Another problem with considering in-game currency as remuneration is that in-game currency does not have a fixed equivalent value in real money. The purchase of in-game currency is usually structured in such a way that players can receive discounts on the purchase. They can either purchase bundles, where the currency is one of several components, or make bulk purchases (purchases in larger quantities), which always contain more currency per real money than do purchases in smaller quantities. In addition, there is almost always the possibility of earning in-game currency for free. This can be done, for example, by completing tasks or reaching certain milestones in the game. This also contributes to the inability to truly determine the real-life value of the in-game currency. As a result, an additional level of abstraction is created that sets loot boxes apart from conventional gambling.

Furthermore, the argument is sometimes put forward that even if a classification as remuneration is possible, the characteristic of “stake”, which is also required for the definition of gambling, is not fulfilled, since every loot box always contains a reward. The possibility of a total loss, which is an integral part of gambling, is missing.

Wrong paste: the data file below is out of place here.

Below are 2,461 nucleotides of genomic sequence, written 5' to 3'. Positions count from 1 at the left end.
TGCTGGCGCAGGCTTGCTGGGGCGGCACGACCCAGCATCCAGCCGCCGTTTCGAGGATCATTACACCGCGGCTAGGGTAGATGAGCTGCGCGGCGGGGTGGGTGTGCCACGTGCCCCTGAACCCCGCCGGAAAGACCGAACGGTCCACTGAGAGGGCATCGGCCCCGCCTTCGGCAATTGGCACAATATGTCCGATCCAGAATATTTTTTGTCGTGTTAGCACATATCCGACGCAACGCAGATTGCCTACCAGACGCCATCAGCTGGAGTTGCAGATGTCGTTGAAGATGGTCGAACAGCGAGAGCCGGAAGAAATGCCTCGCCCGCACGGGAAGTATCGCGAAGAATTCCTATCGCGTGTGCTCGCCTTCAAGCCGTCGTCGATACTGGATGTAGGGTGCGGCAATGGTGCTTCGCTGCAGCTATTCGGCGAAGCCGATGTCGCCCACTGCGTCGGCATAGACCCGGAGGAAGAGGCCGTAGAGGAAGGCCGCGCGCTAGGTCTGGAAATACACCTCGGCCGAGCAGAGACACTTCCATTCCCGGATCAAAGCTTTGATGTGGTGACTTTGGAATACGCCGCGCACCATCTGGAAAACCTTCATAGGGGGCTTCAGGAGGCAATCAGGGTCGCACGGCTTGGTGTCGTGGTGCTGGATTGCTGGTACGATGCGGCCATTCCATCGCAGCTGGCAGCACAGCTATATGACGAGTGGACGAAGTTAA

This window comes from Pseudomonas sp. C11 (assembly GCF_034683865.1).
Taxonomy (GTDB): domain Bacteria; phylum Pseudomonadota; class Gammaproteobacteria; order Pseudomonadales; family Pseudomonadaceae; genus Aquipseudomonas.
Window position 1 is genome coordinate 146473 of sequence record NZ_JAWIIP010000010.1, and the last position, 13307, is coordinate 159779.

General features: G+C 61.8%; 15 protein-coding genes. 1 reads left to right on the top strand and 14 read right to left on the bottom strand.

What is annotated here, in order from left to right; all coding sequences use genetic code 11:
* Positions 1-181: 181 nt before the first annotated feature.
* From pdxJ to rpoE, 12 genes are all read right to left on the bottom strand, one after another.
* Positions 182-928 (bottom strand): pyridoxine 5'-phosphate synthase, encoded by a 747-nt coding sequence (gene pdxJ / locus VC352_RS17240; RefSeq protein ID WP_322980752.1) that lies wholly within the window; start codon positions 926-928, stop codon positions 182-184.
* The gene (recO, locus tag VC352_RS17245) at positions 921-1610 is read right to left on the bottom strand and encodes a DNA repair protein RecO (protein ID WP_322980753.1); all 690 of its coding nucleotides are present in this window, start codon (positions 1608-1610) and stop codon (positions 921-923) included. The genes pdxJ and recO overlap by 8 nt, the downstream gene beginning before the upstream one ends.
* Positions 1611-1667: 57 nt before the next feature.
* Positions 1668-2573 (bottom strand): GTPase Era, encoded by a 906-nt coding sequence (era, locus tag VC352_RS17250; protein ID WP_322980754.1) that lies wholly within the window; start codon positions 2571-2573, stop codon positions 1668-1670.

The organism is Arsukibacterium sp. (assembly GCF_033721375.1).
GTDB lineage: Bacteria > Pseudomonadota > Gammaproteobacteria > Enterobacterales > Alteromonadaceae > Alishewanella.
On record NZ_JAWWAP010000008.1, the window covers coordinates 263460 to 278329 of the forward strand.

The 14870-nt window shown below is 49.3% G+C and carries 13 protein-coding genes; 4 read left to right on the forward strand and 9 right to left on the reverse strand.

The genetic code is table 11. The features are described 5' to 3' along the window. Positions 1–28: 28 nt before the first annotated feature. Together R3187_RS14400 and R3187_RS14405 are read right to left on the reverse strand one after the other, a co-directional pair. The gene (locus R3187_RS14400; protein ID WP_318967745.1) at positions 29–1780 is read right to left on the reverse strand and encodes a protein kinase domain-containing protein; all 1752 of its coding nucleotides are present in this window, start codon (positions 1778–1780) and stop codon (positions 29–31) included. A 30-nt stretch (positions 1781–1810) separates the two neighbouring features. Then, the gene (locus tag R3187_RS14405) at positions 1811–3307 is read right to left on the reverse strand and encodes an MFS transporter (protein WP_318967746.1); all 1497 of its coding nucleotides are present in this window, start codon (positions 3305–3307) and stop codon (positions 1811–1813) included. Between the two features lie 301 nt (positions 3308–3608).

Aqcuisition of a Chance to Win

Whether or not loot boxes constitute gambling also depends on the characteristic of the “chance to win”. This raises the question of whether the contents of a loot box can be considered as winning in the sense of gambling law.

A fundamental argument against the classification of items drawn from loot boxes as winnings is their lack of any real countervalue. It is true that in some constellations the individual items can also be acquired separately for in-game currency, so that a certain in-game value can be attributed to them (whereby the problems addressed in paragraph 2 also apply here). In games in which the item drawn from the loot box cannot be transferred to other players, however, there is no value in the sense of gambling law, since a possible winning from an item that is of higher value in game currency than the loot box itself cannot be realised.